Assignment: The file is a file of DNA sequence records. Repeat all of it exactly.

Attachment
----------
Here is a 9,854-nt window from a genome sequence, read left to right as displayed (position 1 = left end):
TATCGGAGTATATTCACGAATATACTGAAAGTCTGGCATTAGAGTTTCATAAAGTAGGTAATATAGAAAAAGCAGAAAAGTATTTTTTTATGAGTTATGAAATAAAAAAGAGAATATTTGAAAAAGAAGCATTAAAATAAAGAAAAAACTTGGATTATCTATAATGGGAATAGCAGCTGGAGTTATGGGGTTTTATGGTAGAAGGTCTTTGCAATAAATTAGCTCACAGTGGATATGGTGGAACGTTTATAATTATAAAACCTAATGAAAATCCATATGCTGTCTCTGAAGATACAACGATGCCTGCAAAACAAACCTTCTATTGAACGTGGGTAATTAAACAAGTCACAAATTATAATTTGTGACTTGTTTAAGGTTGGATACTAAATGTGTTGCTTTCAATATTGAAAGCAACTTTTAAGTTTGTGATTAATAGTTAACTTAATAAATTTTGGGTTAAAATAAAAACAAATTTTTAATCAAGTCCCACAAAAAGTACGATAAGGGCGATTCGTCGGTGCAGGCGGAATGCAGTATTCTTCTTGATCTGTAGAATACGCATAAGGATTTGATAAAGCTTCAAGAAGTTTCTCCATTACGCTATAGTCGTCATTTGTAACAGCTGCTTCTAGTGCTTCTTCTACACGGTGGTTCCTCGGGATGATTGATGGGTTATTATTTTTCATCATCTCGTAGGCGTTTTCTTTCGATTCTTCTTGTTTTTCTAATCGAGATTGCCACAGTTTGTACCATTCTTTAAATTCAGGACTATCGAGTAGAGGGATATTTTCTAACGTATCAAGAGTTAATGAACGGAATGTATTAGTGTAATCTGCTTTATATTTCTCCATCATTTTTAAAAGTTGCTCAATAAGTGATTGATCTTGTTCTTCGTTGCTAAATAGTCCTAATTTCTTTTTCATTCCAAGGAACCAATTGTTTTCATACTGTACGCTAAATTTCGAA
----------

Here is a 9,854-nt window from a genome sequence, read left to right as displayed (position 1 = left end):
TATCGGAGTATATTCACGAATATACTGAAAGTCTGGCATTAGAGTTTCATAAAGTAGGTAATATAGAAAAAGCAGAAAAGTATTTTTTTATGAGTTATGAAATAAAAAAGAGAATATTTGAAAAAGAAGCATTAAAATAAAGAAAAAACTTGGATTATCTATAATGGGAATAGCAGCTGGAGTTATGGGGTTTTATGGTAGAAGGTCTTTGCAATAAATTAGCTCACAGTGGATATGGTGGAACGTTTATAATTATAAAACCTAATGAAAATCCATATGCTGTCTCTGAAGATACAACGATGCCTGCAAAACAAACCTTCTATTGAACGTGGGTAATTAAACAAGTCACAAATTATAATTTGTGACTTGTTTAAGGTTGGATACTAAATGTGTTGCTTTCAATATTGAAAGCAACTTTTAAGTTTGTGATTAATAGTTAACTTAATAAATTTTGGGTTAAAATAAAAACAAATTTTTAATCAAGTCCCACAAAAAGTACGATAAGGGCGATTCGTCGGTGCAGGCGGAATGCAGTATTCTTCTTGATCTGTAGAATACGCATAAGGATTTGATAAAGCTTCAAGAAGTTTCTCCATTACGCTATAGTCGTCATTTGTAACAGCTGCTTCTAGTGCTTCTTCTACACGGTGGTTCCTCGGGATGATTGATGGGTTATTATTTTTCATCATCTCGTAGGCGTTTTCTTTCGATTCTTCTTGTTTTTCTAATCGAGATTGCCACAGTTTGTACCATTCTTTAAATTCAGGACTATCGAGTAGAGGGATATTTTCTAACGTATCAAGAGTTAATGAACGGAATGTATTAGTGTAATCTGCTTTATATTTCTCCATCATTTTTAAAAGTTGCTCAATAAGTGATTGATCTTGTTCTTCGTTGCTAAATAGTCCTAATTTCTTTTTCATTCCAAGGAACCAATTGTTTTCATACTGTACGCTAAATTTCGAA